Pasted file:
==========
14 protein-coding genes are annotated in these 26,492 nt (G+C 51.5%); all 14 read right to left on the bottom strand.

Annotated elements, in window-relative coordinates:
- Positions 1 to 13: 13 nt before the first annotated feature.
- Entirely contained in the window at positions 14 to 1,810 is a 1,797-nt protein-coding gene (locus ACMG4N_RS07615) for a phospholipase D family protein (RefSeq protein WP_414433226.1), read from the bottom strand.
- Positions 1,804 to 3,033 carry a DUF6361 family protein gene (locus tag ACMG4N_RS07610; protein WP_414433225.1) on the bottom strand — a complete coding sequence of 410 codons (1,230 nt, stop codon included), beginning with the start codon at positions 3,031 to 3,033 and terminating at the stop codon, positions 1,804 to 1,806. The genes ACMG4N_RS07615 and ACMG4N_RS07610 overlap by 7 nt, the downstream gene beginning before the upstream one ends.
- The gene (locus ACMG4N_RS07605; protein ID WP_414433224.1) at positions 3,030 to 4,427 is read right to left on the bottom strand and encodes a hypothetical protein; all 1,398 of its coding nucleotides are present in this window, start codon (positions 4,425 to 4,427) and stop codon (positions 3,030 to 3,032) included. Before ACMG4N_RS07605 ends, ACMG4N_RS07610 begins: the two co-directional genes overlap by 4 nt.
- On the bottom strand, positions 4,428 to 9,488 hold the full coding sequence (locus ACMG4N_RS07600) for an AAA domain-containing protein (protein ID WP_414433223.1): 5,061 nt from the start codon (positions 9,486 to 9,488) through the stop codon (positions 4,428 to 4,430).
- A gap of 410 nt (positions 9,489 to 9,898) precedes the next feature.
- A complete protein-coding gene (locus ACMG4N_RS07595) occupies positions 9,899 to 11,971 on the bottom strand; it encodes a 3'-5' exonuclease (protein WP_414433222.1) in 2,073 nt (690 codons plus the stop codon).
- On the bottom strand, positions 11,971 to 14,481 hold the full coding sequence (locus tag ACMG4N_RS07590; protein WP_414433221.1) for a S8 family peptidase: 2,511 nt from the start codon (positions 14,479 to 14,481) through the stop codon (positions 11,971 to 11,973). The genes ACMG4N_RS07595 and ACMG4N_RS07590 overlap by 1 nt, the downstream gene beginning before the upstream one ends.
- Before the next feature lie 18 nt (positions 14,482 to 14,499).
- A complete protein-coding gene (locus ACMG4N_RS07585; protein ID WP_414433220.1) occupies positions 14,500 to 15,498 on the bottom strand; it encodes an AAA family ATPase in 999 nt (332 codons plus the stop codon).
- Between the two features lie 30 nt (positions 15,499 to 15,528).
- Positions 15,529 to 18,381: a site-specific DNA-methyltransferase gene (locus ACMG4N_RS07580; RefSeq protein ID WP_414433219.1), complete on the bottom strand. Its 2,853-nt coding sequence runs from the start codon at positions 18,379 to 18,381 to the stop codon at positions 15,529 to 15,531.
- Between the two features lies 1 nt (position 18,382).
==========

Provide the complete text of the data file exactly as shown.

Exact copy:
14 protein-coding genes are annotated in these 26,492 nt (G+C 51.5%); all 14 read right to left on the bottom strand.

Annotated elements, in window-relative coordinates:
- Positions 1 to 13: 13 nt before the first annotated feature.
- Entirely contained in the window at positions 14 to 1,810 is a 1,797-nt protein-coding gene (locus ACMG4N_RS07615) for a phospholipase D family protein (RefSeq protein WP_414433226.1), read from the bottom strand.
- Positions 1,804 to 3,033 carry a DUF6361 family protein gene (locus tag ACMG4N_RS07610; protein WP_414433225.1) on the bottom strand — a complete coding sequence of 410 codons (1,230 nt, stop codon included), beginning with the start codon at positions 3,031 to 3,033 and terminating at the stop codon, positions 1,804 to 1,806. The genes ACMG4N_RS07615 and ACMG4N_RS07610 overlap by 7 nt, the downstream gene beginning before the upstream one ends.
- The gene (locus ACMG4N_RS07605; protein ID WP_414433224.1) at positions 3,030 to 4,427 is read right to left on the bottom strand and encodes a hypothetical protein; all 1,398 of its coding nucleotides are present in this window, start codon (positions 4,425 to 4,427) and stop codon (positions 3,030 to 3,032) included. Before ACMG4N_RS07605 ends, ACMG4N_RS07610 begins: the two co-directional genes overlap by 4 nt.
- On the bottom strand, positions 4,428 to 9,488 hold the full coding sequence (locus ACMG4N_RS07600) for an AAA domain-containing protein (protein ID WP_414433223.1): 5,061 nt from the start codon (positions 9,486 to 9,488) through the stop codon (positions 4,428 to 4,430).
- A gap of 410 nt (positions 9,489 to 9,898) precedes the next feature.
- A complete protein-coding gene (locus ACMG4N_RS07595) occupies positions 9,899 to 11,971 on the bottom strand; it encodes a 3'-5' exonuclease (protein WP_414433222.1) in 2,073 nt (690 codons plus the stop codon).
- On the bottom strand, positions 11,971 to 14,481 hold the full coding sequence (locus tag ACMG4N_RS07590; protein WP_414433221.1) for a S8 family peptidase: 2,511 nt from the start codon (positions 14,479 to 14,481) through the stop codon (positions 11,971 to 11,973). The genes ACMG4N_RS07595 and ACMG4N_RS07590 overlap by 1 nt, the downstream gene beginning before the upstream one ends.
- Before the next feature lie 18 nt (positions 14,482 to 14,499).
- A complete protein-coding gene (locus ACMG4N_RS07585; protein ID WP_414433220.1) occupies positions 14,500 to 15,498 on the bottom strand; it encodes an AAA family ATPase in 999 nt (332 codons plus the stop codon).
- Between the two features lie 30 nt (positions 15,499 to 15,528).
- Positions 15,529 to 18,381: a site-specific DNA-methyltransferase gene (locus ACMG4N_RS07580; RefSeq protein ID WP_414433219.1), complete on the bottom strand. Its 2,853-nt coding sequence runs from the start codon at positions 18,379 to 18,381 to the stop codon at positions 15,529 to 15,531.
- Between the two features lies 1 nt (position 18,382).